It’s too late to effectively control the pests using the preferred and most economical method on rangelands, an insect growth regulator called Dimilin. Some control efforts are, however, being carried out to reduce damage to this year’s crops.
    Baker says some Fremont County crop producers have treated for the pests, but at a cost of $20 to $30 an acre, it’s a tough decision economically speaking. He says the damage has been the most significant in the Hidden Valley area.
    “They are on the rise and I would not expect it to get any better next year,” says Shambaugh. During the coming winter he says his agency is looking to partner with local weed and pest districts and the University of Wyoming to host educational workshops to help producers best prepare for the 2010 season.
    Baker says Dimilin can be utilized in a more economical manner by spraying strips and allowing the migratory nature of the hoppers to bring them to the treatment area. If APHIS chooses to carry out treatment on federal land Baker’s agency will consider partnering, but he says it’s too soon to say if cost share dollars will be available next year.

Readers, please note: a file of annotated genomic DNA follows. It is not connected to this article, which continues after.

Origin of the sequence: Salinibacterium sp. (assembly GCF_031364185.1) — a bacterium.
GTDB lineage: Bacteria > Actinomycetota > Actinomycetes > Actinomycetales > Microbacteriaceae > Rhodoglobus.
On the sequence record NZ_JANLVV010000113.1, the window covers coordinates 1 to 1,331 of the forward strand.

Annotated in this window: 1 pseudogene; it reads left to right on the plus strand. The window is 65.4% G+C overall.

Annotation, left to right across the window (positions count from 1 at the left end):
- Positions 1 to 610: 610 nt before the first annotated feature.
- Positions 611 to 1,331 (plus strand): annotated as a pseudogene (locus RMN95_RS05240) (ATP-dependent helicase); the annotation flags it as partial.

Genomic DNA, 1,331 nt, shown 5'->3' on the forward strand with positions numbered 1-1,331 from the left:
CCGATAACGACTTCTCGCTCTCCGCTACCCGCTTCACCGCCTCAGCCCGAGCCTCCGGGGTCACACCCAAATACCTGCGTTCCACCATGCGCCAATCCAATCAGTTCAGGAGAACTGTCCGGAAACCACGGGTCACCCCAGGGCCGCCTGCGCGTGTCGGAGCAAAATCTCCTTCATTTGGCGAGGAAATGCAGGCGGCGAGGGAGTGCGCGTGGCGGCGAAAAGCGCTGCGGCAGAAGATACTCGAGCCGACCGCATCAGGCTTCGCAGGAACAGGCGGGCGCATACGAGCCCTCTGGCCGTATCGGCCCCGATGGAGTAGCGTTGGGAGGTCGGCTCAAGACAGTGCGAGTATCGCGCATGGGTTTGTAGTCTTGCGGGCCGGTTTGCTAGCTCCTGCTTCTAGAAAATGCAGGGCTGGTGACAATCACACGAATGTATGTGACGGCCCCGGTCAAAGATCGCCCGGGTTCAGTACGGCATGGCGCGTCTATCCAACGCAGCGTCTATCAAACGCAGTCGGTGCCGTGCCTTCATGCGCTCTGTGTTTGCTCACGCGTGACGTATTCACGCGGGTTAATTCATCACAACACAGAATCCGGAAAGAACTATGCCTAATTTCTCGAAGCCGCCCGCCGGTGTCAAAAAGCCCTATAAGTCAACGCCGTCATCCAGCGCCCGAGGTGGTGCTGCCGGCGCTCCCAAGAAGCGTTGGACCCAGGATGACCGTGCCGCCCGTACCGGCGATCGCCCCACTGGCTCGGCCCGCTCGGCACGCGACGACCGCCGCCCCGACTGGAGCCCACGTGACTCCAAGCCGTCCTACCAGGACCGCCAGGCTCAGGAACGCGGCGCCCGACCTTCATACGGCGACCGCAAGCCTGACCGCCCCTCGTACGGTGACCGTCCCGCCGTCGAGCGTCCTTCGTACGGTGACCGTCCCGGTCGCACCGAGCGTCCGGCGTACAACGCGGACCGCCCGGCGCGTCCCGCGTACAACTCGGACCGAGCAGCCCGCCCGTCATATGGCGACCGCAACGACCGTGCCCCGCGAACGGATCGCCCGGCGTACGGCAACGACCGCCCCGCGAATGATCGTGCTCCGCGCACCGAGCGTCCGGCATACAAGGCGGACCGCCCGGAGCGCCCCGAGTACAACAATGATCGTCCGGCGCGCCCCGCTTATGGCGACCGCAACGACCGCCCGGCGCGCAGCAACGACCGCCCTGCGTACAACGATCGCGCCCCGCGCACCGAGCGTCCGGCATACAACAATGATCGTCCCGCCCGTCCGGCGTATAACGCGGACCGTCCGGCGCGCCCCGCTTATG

Shambaugh says the ideal time to treat grasshoppers is early June, or as soon as they begin hatching. Dimilin, he explains, is a liquid that has a 30-day residual on the foliage where it’s consumed by the grasshoppers. “The main focus is to suppress the populations the current year and that will prevent reproduction and offer multiple year benefits.”
    Cost per acre of Dimilin application is a factor of numerous items including the possibility of local cost share dollars.
    Landowners who would like to report heavy infestations of grasshoppers can do so by calling 866-WYPEST1. Shambaugh can be reached 307-432-7979. Those dealing with the pests in their cropland are encouraged to visit with their local University of Wyoming Extension Agent or Weed and Pest District. Jennifer Womack is managing editor of the Wyoming Livestock Roundup. Send comments on this article to This email address is being protected from spambots. You need JavaScript enabled to view it..